Pakistan and Afghanistan: Gordon Brown in urgent need of a plan

April 30, 2009 - 0:0

Few will argue with Gordon Brown's description of the border area between Pakistan and Afghanistan as being a “crucible of terrorism”. This, after all, is where at least two thirds of the terror plots planned against the West originate, and where Taliban commanders oversee their highly effective insurgency campaigns to destabilize our coalition in Afghanistan and the government in Pakistan. If anywhere is the front line in the war on terrorism, this is it. What is in dispute, though, is how Mr. Brown intends to deal with this potent threat to our national security. The Prime Minister often gives the appearance that he is not very interested in our overseas military commitments. It was the first time he had visited Afghanistan since a brief photo opportunity last Christmas, and his public statements on the conflict have been just as fleeting. There is a deepening sense of frustration among frontline commanders at Downing Street's inability to make crucial decisions on future troop deployment, which are essential for the operation's long-term success, as well as helping to restore the British military's battered reputation after the fiasco of our involvement in Iraq.

It is to be hoped, therefore, that Mr. Brown has a coherent strategy for confronting this highly complex challenge when he sets out his policy objectives for Afghanistan and Pakistan to parliament this week. But he must also make sure that British forces serving in Helmand are provided with adequate resources – especially manpower and funding – to ensure the mission's success. The nation's finances might be suffering from the crippling effects of the economic crisis, but the defense of the realm should always take priority over Mr. Brown's longstanding tendency to deny the Armed Forces the investment they require.
Coherent strategy? I very much doubt this. Why? Partly because Brown seems to have no coherent strategy for matters domestic (where some sort of competent control may be expected); partly because his EU strategy is underhanded and ordinarily unfathomable: incoherent to most of us; but mostly because Brown appears to have no taste for military matters on which our strategy for “Pakistan” so crucially depends. After all, large areas of that crumbling and internally divided Islamic state are Taliban ruled -- territorially or ideologically enemy held -- and deaf to dialogue other than on their own religious terms: terms that Brown has no coherent strategy for addressing either.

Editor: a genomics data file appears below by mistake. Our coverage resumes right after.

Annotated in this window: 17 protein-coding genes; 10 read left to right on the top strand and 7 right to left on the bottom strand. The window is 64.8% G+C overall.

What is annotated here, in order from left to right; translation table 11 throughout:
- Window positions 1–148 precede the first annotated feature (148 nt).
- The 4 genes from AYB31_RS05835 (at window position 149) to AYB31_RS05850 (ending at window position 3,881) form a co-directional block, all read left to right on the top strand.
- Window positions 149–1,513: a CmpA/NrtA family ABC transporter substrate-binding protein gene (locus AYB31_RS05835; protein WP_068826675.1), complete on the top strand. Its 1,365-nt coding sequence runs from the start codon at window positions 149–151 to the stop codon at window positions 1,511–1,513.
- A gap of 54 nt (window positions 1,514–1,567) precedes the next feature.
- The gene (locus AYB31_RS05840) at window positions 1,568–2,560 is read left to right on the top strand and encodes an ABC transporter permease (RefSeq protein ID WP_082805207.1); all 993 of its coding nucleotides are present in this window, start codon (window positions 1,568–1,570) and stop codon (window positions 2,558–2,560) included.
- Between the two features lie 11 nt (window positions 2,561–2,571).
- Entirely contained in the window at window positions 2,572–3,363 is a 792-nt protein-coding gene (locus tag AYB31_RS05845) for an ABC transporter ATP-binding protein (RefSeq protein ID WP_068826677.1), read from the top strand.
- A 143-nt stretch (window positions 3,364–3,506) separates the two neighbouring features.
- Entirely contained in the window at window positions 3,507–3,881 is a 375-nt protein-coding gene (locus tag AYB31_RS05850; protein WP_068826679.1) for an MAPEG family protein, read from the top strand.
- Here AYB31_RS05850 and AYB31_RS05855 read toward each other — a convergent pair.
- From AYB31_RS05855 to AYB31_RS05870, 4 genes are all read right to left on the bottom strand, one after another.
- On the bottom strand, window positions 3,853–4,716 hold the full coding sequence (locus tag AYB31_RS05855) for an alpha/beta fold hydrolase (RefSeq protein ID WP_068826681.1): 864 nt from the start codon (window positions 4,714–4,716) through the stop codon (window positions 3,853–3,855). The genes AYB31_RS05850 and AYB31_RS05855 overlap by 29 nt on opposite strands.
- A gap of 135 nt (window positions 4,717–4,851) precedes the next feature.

Our troops have been under-resourced and lacking in numbers; the Islamic rationale that incites the Taliban has been all but untouched. And as if to rub salt into an already gaping wound, Brown seems to lack a coherent means for halting the flow of British funds -- we call it “aid” -- to that failing entity which, even now, still can't provide it's own rural population with basic necessities. Transparency International rates Pakistan as one of the world's most corrupt societies; but the UK Government pours money into it with no coherent ability, so it seems, to cut this off or to make it conditional on clear, provable developments. Better, surely, to give those wasted sums to our hard-pressed fighting men and women instead.
So where does that leave us as we watch in growing horror, Pakistan's descent into an Islamic abyss (or its rise to an Islamic, Talibanesque paradise -- depending on your viewpoint)? It leaves us, under Brown, nowhere at all other than as impotent spectators straining in vain to placate the aggressors with money.
Pakistan appears to be inching towards full scale civil war as rival Islamists (as we insist on calling them these days) square up to each other.
How long will it be before there's a Talibanistan where most of Pakistan used to be? A Talibanistan whose “citizens” have links with Britain and whose mullah's have hands on nuclear technology.
Coherent strategy? Most unlikely. Indeed, the only coherent thing about it, is its incoherence.
(Source: The Daily Telegraph)-